Consultant's misestimate turns San Diego park redesign into pricey mess

31 January 2019 3 min. read
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Plans to redesign an area of San Diego, California’s Balboa Park might be pedestrian-friendly, but they’re most certainly cost-prohibitive. Bids from several construction companies have arrived with sky-high price tags attached. 

On the advice of a consultant, who two years ago estimated the cost of the project to run close to $60 million, San Diego’s City Council approved a budget of $78 million – adding extra money for management and contingency costs – for the overhaul of Balboa Park’s Plaza de Panama, an open space surrounded by several museums including the Timken Museum of Art. 

The Plaza de Panama project is a public-private partnership between the city of San Diego and the non-profit Plaza de Panama Committee. The city is responsible for $49 million, with the committee picking up the rest of the bill, including any additional incurred costs.

The Plaza de Panama in Balboa Park

The project would create 6.3 acres of parkland, move parking locations from two additional plazas, construct an underground parking garage with a landscaped rooftop, and make several other changes with public access in mind. It was a hard-struck deal, one that has been mired in controversy and legal troubles since its proposition in 2012. During these years, labor and steel costs have risen. The US building material industry is also on the rise, growing to $1.16 billion in 2017, meaning other building materials have as well become more expensive.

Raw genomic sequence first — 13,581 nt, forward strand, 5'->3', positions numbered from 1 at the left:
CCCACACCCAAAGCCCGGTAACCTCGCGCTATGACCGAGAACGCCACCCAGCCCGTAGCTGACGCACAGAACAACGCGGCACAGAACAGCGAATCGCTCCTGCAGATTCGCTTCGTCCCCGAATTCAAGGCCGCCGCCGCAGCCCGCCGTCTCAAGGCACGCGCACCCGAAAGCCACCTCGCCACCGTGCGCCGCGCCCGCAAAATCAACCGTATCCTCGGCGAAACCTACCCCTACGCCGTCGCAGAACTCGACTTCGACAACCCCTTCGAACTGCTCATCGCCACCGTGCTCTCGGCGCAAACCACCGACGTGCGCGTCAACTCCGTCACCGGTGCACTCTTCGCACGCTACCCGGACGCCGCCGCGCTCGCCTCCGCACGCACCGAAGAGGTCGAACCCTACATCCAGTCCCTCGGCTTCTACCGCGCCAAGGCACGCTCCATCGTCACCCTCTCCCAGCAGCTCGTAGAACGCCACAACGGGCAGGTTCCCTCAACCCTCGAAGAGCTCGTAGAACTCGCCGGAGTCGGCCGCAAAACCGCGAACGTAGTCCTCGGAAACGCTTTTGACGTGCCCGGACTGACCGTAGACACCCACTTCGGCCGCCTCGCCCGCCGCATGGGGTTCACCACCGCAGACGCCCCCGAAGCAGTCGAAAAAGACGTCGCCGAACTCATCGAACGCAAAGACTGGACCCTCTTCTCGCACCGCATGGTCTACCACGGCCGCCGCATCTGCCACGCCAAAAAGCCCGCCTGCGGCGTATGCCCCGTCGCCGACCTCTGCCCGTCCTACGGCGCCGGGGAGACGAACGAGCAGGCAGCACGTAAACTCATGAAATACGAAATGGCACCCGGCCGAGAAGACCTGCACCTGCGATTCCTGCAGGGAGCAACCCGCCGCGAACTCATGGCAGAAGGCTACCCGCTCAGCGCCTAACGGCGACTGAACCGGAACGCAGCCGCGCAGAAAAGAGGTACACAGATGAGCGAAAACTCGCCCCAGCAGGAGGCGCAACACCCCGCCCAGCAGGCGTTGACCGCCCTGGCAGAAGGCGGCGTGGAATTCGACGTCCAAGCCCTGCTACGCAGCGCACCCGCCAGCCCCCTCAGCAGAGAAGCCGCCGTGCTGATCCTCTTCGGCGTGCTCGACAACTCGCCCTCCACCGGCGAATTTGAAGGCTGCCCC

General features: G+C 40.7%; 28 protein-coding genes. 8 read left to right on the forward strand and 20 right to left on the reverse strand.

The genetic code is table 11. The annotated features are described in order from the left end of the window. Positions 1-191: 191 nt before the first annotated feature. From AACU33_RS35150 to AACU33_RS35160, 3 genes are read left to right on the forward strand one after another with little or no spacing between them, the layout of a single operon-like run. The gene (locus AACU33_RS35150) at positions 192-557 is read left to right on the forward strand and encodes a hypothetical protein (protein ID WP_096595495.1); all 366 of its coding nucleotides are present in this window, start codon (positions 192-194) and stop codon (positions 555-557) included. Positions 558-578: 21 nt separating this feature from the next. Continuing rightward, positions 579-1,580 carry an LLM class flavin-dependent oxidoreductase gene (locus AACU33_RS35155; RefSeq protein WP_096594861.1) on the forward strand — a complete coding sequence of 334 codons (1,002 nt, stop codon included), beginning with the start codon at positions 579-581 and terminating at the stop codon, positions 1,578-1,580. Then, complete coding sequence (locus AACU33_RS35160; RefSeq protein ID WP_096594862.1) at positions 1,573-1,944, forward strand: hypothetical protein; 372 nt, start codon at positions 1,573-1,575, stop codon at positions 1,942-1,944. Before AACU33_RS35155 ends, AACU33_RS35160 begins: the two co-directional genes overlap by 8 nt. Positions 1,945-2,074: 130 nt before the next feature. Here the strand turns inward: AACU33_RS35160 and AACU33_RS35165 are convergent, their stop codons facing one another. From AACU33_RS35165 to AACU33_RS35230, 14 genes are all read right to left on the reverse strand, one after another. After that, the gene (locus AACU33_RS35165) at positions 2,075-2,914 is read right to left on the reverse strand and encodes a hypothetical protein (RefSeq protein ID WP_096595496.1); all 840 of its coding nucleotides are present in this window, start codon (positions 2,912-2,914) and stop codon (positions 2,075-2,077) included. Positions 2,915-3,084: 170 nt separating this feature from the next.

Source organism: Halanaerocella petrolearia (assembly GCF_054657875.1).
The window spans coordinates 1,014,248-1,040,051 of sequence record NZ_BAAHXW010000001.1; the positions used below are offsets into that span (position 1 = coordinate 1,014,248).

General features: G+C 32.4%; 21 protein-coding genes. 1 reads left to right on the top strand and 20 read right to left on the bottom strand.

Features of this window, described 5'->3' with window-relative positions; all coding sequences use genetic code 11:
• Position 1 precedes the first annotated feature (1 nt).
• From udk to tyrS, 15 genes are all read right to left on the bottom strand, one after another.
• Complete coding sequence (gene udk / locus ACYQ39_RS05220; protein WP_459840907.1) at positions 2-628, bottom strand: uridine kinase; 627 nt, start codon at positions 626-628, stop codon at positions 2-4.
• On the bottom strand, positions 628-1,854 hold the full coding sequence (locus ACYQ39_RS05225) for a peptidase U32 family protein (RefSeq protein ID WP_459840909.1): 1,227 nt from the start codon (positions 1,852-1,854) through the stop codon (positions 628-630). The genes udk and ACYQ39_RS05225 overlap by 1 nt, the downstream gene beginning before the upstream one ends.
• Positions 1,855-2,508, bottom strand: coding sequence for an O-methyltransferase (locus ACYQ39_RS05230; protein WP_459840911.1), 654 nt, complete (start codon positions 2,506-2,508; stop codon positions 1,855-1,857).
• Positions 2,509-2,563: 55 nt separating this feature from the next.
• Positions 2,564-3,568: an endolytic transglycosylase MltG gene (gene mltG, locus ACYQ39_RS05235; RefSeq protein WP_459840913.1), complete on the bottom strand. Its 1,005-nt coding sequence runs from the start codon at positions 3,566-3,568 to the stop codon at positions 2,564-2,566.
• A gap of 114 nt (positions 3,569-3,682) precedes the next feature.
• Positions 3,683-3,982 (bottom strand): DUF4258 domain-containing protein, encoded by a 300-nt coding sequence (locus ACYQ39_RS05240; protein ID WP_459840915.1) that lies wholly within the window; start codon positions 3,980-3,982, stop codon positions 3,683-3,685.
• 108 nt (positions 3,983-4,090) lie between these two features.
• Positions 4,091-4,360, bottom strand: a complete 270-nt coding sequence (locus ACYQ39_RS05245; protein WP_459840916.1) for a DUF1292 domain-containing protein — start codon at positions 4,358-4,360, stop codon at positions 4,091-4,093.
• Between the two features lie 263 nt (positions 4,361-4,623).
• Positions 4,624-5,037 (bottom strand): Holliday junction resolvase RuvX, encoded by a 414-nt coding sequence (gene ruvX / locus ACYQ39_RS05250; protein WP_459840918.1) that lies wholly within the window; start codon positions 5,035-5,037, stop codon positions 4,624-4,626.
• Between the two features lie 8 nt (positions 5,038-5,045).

Enter the bids from three local construction companies. The lowest cited $83.5 million for construction alone. The two others are higher, at $88.4 million and $105 million. These numbers soar when additional potential costs are added. “In order to award the construction contract, the City Council would need to authorize any total project cost above $75 million,” Christina Chadwick, a spokeswoman for San Diego mayor Kevin Faulconer, said in an interview with the San Diego Tribune. 

The city will review each of the construction company’s bids. If it decides to proceed with the project, which had an initial June 2021 completion date, the city will go with the company offering the “lowest qualified bid,” according to KPBS, a San Diego-area public broadcasting service.

There are ways both the committee and the city can back out of the deal, such as mutual agreement that the bids are too expensive. For now, however, neither side has made that call. The Plaza de Panama Committee stands by the project and hopes to see it come to fruition.

“We think it’s a worthy project or we wouldn’t be partnering with the city to make it happen,” Jim Kidrick, a committee member and CEO of the San Diego Air & Space Museum,” told KPBS. 

Related: Cedar Falls faces parking woes, consultants to the rescue.